The reveillon is a long, late dinner preceding a holiday, and central to it is the tourtiere. The celebrated meat pie, cooked and eaten during the shortest days of winter, was often accompanied by traditional Franco-American foods such as peas or pea soup, head cheese, croquignoles and ragout.
During the first half of the 19th century, when the first wave of immigrants arrived, New Year’s Day was more important than Christmas. January 1 was when small gifts were exchanged and children found presents under the tree or near the manger in the parlor. Sometimes they were told the presents came from le Pere Noel (a skinny version of Santa Claus) or l’Enfant Jesus.
There was much visiting of family and friends over the holidays, which stretched from Christmas Eve to January 6, the Feast of the Epiphany or la Fete des Rois. Franco-Americans would go to house parties in their neighborhoods in Nashua, Berlin and on the west side of Manchester, N.H.; in Lewiston and Biddeford, Maine; in Warwick and Woonsocket, R.I.; in Fall River and Lowell, Mass.; in St. Albans and Burlington, Vt.; and in Bristol and Waterbury, Conn.
Historian Yves Roby noted that New Year’s was often a sad day for the Quebecois newcomers who worked in the mills. It was not a federal holiday, and the reveillon was replaced by a regular work day. Sometime before World War II, a Franco-American millworker complained,
Next Monday (January 1st), while our brothers and other relatives in Canada are celebrating New Year's Day, we shall be going about our daily occupations.
Holy Day of Obligation
The Roman Catholic parish was central to life in New England’s Little Canadas, and New Year’s Mass was central to the holiday.
On the last Sunday of the year, the local church auctioned off unrented pews and new churchwardens, known as marguilliers, were elected.
Catholics celebrate the ‘Solemnity of Mary, the Mother of God’ as a Holy Day of Obligation on New Year’s Day. At the end of the New Year’s Mass, the outgoing officer, along with an altar boy or the sexton holding a lighted candle, led his successor to the marguilliers’ pew.
Sometimes a special door-to-door collection for the poor was made on New Year’s Day.
Many Franco-American families gathered before the reveillon for a solemn and emotional moment. They came to the home of the grandparents or parents, and the oldest son asked for the blessing. In The French-Canadian Heritage in New England, Gerard Breault wrote in 1986,
Everyone knelt before the grandfather who gave a benediction similar to that of the priest at the end of mass. As he made the sign of the cross over everyone, or each individual, he said: "Que Dieu vous benisse au nom du Pere et du Fils et du Saint Esprit. Amen."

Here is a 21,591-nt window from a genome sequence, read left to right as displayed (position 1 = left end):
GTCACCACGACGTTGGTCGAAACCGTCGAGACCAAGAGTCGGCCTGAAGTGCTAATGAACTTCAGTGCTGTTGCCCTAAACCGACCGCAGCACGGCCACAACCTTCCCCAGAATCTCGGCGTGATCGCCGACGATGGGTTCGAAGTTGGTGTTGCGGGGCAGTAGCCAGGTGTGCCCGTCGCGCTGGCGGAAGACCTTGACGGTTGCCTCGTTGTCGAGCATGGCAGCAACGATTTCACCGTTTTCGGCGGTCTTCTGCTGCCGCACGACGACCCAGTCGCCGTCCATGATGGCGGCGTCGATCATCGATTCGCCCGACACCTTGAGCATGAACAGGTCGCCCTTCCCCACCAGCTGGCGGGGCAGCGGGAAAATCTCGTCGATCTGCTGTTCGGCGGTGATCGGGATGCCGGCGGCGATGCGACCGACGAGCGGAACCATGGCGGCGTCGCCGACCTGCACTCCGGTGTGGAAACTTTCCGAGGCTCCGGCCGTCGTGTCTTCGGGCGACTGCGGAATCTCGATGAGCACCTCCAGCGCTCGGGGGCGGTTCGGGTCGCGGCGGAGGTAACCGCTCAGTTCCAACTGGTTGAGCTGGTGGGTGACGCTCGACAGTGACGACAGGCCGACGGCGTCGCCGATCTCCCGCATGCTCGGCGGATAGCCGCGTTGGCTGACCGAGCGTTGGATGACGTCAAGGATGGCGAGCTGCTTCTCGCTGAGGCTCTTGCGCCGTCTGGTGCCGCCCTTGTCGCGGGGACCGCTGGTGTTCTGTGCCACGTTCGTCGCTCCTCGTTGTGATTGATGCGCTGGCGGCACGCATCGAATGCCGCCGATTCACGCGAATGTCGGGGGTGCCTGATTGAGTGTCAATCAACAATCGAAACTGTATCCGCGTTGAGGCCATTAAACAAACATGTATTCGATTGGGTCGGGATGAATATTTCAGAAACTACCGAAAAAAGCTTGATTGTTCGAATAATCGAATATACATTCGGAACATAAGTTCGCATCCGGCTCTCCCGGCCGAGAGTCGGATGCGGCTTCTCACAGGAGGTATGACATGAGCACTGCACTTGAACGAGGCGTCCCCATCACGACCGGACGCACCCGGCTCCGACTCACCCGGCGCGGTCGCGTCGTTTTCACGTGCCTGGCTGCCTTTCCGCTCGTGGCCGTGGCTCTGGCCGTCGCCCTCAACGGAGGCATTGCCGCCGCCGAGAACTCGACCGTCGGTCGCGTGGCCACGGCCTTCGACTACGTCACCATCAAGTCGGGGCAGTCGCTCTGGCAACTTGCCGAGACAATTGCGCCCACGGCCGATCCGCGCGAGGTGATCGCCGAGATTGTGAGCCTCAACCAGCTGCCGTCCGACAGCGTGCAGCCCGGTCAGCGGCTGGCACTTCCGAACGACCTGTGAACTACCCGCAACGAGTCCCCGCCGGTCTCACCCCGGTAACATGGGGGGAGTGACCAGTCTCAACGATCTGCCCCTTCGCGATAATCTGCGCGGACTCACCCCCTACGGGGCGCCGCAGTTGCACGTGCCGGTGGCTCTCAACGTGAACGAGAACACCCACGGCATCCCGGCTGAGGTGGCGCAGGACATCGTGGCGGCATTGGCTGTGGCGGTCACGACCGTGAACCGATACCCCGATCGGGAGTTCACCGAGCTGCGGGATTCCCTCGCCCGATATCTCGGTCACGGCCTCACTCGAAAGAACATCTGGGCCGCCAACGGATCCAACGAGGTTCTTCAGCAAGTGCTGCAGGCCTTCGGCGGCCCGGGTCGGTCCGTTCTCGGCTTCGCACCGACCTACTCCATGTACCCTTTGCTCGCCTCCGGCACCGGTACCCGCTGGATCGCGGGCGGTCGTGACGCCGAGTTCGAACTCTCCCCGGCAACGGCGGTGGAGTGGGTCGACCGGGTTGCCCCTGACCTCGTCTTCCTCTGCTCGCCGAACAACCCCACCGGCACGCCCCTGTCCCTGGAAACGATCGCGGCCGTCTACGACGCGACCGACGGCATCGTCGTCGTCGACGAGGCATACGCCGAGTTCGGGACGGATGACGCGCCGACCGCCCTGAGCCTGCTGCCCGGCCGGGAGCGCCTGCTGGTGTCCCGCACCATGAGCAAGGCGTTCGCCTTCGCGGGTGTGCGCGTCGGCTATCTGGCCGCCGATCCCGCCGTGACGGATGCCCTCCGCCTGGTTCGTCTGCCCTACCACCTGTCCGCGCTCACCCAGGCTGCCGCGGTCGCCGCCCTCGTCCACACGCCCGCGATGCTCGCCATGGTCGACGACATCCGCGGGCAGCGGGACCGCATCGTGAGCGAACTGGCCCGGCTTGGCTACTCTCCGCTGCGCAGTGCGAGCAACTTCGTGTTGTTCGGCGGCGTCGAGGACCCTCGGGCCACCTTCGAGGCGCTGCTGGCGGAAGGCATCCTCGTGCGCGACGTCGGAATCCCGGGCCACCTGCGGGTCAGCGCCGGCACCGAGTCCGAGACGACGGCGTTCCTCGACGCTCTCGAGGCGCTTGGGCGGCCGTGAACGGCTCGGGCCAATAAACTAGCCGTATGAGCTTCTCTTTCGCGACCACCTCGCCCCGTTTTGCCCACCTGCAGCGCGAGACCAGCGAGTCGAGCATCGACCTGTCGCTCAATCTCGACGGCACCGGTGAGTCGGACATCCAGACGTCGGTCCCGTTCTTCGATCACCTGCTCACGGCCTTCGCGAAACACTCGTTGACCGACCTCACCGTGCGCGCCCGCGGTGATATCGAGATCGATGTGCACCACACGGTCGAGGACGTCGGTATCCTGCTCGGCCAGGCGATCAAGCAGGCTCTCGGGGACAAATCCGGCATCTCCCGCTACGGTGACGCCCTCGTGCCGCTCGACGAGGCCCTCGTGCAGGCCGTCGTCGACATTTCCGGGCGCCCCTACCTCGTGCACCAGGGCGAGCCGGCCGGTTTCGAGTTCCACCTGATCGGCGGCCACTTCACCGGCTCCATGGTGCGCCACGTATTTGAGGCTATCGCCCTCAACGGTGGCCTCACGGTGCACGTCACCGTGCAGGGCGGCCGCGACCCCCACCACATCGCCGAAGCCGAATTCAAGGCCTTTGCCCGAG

Then, wrote Breault, the blessing was followed by the classic Franco-American New Year’s wish: Je vous souhaite une bonne et heureuse annee, une bonne sante, et le paradis a la fin de vos jours! , or
I wish you a prosperous and happy New Year, good health, and eternal bliss when you pass on.
After the blessing, everyone stood up, kissed or shook hands and wished each other good fortune.
Le reveillon, translated, means ‘the awakening.’ For some, that signifies a religious awakening. For others it means staying up all night for neighborhood house parties during the holiday season.
In the early 20th century, Franco-American families in Winooski, Vt.., celebrated New Year’s with le reveillon.with tourtiere, head cheese, pea soup, pickled beets, roast beef, dumplings boiled in maple syrup and, for dessert, pies and fudge. But always the tourtiere.
"Reveillon had to have tourtiere. That was a must," Claire Chase, 91, told the Burlington Free Press in 2011.
Then came the late-night parties, called veillees.
There were sets carres – traditional dances -- often accompanied by a fiddler, an accordionist, or maybe a piano, a mandolin, or a mouth organ. Family and friends would sing traditional songs like Minuit Chretien and Alouette. Maybe they’d have a glass of dandelion wine.
The traditional reveillon began to vanish after World War II. Today, even the last vestiges are disappearing. In 2011 the Lowell Holy Ghost Society held a Reveillon to welcome the New Year. This year it’s just a gala.
With thanks to The French-Canadian Heritage in New England by Gerard J. Brault and Franco-Americans of New England: Dreams and Realities by Yves Roby.